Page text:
Last quarter, Harley’s sales in the United States fell 12%, but they grew 6.8% in Europe, the Middle East, and Africa. In Latin America, sales grew 7%.

In 2017, Harley-Davidson said they would close their plant operations in Kansas City, and expand manufacturing in Thailand. That was long before Tariffs were announced.  (CNN June 26, 2018)

HD_motorcycle_shipments

Harley-Davidson is a publicly traded company and like any such company answers to stock holders. During this downward cycle, they’ve attempted to put the best spin on a market reality, their primary buyer base is getting older. Younger motorcycle buyers in the USA aren’t as large a percentage of the population as they were when looking back over 40 years. Any quick look at who is buying what kind of transportation in the USA will find, younger buyers have made a clear choice for trucks and cars, but not a large number of motorcycles. That’s different in Asia, where you can find motorcycles are far cheaper to buy and operate, than cars.

During the low-cost & easy to get a loan for luxury items prior to 2008, many an aspiring motorcyclist were caught up with the cache of the name, HD. Harley is also competing with their 10-year-old, like new bikes for market share. It’s now common to find 10-15 year old Harley’s with less than 10,000 miles,  many less than 5,000 on the odometer. stack of money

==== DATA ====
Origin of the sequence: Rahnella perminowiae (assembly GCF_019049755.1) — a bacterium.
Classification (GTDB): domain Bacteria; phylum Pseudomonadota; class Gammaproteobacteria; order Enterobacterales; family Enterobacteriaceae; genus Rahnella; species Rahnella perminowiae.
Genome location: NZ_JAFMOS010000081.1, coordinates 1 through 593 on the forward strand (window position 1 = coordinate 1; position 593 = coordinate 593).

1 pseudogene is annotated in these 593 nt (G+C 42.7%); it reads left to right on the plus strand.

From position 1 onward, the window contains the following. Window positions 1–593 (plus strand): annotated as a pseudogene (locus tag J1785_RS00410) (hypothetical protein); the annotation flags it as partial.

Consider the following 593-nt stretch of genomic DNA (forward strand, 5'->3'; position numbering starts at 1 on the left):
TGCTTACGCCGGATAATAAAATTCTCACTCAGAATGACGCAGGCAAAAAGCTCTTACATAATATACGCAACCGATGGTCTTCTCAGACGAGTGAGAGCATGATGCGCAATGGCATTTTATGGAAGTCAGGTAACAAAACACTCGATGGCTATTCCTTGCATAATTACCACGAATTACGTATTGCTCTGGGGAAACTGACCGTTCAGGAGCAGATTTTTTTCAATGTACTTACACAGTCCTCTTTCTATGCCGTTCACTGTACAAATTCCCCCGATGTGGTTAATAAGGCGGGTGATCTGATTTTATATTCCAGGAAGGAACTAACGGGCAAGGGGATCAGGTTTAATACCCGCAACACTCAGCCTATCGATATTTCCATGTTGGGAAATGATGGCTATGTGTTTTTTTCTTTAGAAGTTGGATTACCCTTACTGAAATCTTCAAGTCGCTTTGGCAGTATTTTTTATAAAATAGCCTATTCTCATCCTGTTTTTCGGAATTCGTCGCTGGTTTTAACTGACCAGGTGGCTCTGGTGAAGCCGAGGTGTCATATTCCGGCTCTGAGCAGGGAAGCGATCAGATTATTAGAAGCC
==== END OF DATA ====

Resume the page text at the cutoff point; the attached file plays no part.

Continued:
The problem for Harley-Davidson, like other companies when it comes time to explain things, they opt for any opportunity to get out from under adverse stockholder scrutiny. Harley-Davidson made the decision several years ago to move some of their production offshore. RideApart November 14, 2013 .

Harley-Davidson worldwide retail motorcycle sales were down 6.7 percent in 2017 compared to 2016. U.S. retail sales decreased 8.5 percent and international retail sales were down 3.9 percent.

During 2016, the company reported its best-ever retail sales results in Asia Pacific and EMEA. The company added 40 new dealer points internationally. (Europe-MiddleEast-Africa). PRN

“Our actions to address the current environment through disciplined supply and cost management position us well as we drive to achieve our long-term objectives to build the next generation of Harley-Davidson riders globally,” said Matt Levatich, president and chief executive officer, Harley-Davidson, Inc. “We finished 2017 with over 32,000 more Harley-Davidson riders in the U.S. than one year ago, and we delivered another year of strong cash generation and cash returns to our shareholders.”

Corporate Tax Rateharlyvintage-ad-2